Node.js debugger in practice

How to setup debugging in a Node.js environment? Official resources such as the debugger command reference and the debugging guide aren’t end-to-end practical guides (as the name might suggest).

By debugging is meant the traditional sense: The execution of a target program stops at every breakpoint or debugger; statement, giving control to a distinct debugger process. The debugger allows to 1) set breakpoints 2) resume or control the execution of the program and 3) inspect the program state.

There are a few common contexts of debugging: The target program can be the main program, but also the tests. The debugger can be the Node CLI debugger utility but also your favourite IDE, Google Chrome or any compliant system. Using an IDE allows setting breakpoints without touching the code, increasing your efficiency by an order of magnitude.

In the following we review how to debug in those different contexts.

Setup debugging

Debugging requires the target program to run on an environment which allows the execution to be controlled by a debugger. In our case, Node makes this possible when launched with one of the three inspect flag variants: inspect, --inspect and --inspect-brk.

… with the Terminal

next, continue, ...: The full list of commands that are available via the debugger is in the debugger reference.

Debugging the Program

node inspect main.js

This variant using inspect has the following effect: It 1) pauses the execution at the first line, 2) uses the Node built in CLI debugging utility as the debugger, and 3) attaches the Terminal to the utility.

Debugging the Tests

What if you need to debug your program using the tests as the entry point?

Testing frameworks usually provide with a wrapper around the node binary to run the tests (e.g. jest). It is specific to each framework how to get it to run node in debug mode.

In the case of the Jest framework, it is documented here and it works this way: Instead of running jest , run:

node inspect $(which jest) --runInBand
  • --runInBand runs the tests in a single threaded fashion.
  • $(which jest) returns the path of the jest binary. If it is installed locally to the project, it would be node_modules/.bin/jest.

… with a Remote Debugger

We saw how to debug the main program or the tests with the Terminal. This is arguably the traditional and most simple way to debug, but it is just a specific case of debugging. Any compliant program can attach to Node (if Node runs in debug mode) and act as a debugger.

To make this possible, run the program as following:

node --inspect-brk main.js

Contrary to inspect, --inspect-brk doesn't involve the Node CLI debugging utility or the Terminal. Instead, it launches Node in debug mode but it expects a debugger to attach.

Compared to --inspect, the --inspect-brk variant pauses the execution at the first line of code. This gives the opportunity for a debugger to attach instead of the program running and possibly ending before the debugger even intervenes.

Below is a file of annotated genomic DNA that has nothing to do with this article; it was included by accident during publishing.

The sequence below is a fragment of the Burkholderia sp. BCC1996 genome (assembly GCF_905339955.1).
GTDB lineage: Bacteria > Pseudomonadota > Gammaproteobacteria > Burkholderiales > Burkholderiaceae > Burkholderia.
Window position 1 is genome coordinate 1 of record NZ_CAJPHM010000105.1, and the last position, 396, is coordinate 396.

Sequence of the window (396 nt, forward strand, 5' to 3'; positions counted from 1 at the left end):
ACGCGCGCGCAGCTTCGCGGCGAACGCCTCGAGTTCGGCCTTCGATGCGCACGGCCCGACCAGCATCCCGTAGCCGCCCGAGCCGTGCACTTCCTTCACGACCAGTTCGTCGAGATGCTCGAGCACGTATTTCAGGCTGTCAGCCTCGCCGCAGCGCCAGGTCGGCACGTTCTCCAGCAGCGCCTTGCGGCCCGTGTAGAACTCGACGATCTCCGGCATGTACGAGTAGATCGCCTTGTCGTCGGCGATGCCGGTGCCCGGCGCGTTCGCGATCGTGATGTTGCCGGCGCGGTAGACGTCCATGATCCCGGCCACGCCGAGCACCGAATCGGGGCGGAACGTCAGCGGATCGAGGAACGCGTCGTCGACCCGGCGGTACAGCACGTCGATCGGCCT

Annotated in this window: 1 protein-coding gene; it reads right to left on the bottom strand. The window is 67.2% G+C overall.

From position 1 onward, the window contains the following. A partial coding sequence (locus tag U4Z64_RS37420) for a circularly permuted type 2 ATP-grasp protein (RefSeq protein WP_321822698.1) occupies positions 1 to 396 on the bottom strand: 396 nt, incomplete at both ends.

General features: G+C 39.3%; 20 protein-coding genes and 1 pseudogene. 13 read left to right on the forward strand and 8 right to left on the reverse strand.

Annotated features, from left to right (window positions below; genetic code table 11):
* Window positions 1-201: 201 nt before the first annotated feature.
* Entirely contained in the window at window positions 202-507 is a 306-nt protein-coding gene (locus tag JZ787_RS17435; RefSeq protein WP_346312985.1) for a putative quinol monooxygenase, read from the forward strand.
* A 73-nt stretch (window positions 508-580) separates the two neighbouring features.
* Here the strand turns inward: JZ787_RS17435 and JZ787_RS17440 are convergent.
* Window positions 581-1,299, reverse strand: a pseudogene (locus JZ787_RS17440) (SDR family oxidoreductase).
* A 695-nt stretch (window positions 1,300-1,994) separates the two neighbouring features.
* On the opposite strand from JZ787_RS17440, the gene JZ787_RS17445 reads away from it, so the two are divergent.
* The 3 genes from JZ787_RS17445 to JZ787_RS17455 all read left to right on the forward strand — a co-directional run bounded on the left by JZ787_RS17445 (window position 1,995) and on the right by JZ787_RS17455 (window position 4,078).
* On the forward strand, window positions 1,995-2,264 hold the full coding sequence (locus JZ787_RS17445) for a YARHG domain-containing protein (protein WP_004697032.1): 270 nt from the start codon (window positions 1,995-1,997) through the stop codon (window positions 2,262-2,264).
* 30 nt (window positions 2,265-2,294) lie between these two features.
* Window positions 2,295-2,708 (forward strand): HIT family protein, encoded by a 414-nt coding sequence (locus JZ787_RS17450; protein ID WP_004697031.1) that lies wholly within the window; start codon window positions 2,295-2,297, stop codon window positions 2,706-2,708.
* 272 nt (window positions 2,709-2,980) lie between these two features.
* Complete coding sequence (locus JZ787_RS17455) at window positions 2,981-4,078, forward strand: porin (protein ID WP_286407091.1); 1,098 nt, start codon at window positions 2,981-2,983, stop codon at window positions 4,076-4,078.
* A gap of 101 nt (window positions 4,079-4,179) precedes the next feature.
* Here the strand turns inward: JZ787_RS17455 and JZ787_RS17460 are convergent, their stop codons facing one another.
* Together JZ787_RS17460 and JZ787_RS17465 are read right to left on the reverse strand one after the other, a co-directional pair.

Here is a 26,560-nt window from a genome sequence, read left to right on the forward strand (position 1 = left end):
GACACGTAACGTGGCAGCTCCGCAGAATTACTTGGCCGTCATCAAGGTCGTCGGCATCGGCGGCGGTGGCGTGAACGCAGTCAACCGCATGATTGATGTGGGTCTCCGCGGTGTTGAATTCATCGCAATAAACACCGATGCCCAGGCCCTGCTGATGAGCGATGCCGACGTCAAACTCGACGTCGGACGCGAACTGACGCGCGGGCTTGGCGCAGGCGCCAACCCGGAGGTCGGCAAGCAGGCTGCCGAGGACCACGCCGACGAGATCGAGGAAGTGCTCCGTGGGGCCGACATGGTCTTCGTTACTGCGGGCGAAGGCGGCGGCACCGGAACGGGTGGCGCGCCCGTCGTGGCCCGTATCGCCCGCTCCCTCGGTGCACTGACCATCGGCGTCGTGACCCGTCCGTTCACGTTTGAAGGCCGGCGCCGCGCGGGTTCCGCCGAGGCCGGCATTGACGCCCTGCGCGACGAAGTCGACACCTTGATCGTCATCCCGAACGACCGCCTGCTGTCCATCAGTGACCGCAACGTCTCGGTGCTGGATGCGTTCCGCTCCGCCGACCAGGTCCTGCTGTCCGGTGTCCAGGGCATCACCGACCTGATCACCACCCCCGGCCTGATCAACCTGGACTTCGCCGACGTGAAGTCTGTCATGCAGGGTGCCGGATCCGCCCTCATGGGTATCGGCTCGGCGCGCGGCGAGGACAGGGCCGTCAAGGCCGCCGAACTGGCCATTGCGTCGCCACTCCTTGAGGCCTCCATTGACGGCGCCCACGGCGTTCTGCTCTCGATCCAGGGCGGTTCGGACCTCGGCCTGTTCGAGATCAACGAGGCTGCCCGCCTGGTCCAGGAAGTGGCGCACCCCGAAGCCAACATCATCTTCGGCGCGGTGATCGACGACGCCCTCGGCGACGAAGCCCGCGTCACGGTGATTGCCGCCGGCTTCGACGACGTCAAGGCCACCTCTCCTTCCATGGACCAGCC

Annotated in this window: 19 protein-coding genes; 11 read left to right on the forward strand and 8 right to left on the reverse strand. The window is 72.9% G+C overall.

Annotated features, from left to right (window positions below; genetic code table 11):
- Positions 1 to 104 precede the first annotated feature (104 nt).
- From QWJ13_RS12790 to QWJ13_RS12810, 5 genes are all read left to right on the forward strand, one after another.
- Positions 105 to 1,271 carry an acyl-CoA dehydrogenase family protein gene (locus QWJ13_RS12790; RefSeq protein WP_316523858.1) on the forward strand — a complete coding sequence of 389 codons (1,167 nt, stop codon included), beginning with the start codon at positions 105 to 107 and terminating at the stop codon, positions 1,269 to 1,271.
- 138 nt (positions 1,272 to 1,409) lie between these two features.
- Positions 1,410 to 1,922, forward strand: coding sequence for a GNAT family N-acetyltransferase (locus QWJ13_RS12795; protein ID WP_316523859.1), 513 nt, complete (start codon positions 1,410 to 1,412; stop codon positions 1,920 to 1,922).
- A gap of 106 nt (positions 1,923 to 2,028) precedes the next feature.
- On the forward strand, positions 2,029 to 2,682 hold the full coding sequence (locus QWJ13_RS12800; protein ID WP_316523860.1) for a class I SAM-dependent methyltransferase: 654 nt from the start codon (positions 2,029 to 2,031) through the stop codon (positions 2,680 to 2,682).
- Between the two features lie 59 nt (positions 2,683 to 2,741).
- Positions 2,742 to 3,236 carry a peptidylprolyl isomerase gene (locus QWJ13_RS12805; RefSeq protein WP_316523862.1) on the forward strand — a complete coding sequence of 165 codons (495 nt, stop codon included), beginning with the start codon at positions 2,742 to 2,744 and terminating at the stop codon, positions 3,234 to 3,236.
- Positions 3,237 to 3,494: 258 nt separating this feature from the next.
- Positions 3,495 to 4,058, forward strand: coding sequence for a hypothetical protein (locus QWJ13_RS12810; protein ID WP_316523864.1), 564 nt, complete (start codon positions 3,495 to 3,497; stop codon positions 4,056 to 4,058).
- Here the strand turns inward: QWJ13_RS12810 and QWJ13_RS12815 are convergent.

Use an IDE as debugger

Debugging with an IDE allows declaring the breakpoints without modifying the code or using set breakpoints debugger commands. Instead, one can just click on the lines. Behind the scene, the IDE uses the inspector API provided by the runtime (Node) to register the breakpoints at startup.

With VSCode, it is straightforward to configure and use the integrated debugger:

  • Configure VSCode by searching for debug node in the settings, and set Auto Attach to on.
  • Run the node command given above in the VSCode integrated Terminal (View > Terminal).
  • Use the View > Debug pane and the Debug Console to interact. You can set breakpoints by clicking on the left of the line numbers in the code.

As a side note, VSCode allows to save launch configurations. This allows to launch the program or the tests with specific settings in one click from the View > Debug pane. How to proceed is explained in the official documentation.

Use Google Chrome as debugger

Google Chrome also integrates a Node debugger:

  • Run the node command given above.
  • Open Google Chrome and navigate to chrome://inspect.
  • Click Devices > Open dedicated DevTools for Node.

Ending note

Other options of the inspect flag allowing further configuration are available and described in the debugging guide and in the debugger command reference but they don’t change the philosophy.

When starting coding in a new language or environment, it’s nice to just jump to writing code and skip all boilerplate knowledge and DSLs.

Very quickly though, knowing the environment can save you a lot of time and anxiety. Managing the runtime versions (e.g. in Ruby), understanding the import / export system, knowing how to write and launch the tests, and debugging: Demystifying those operations can end up changing the way one works, improving development efficiency and fun by an order of magnitude.


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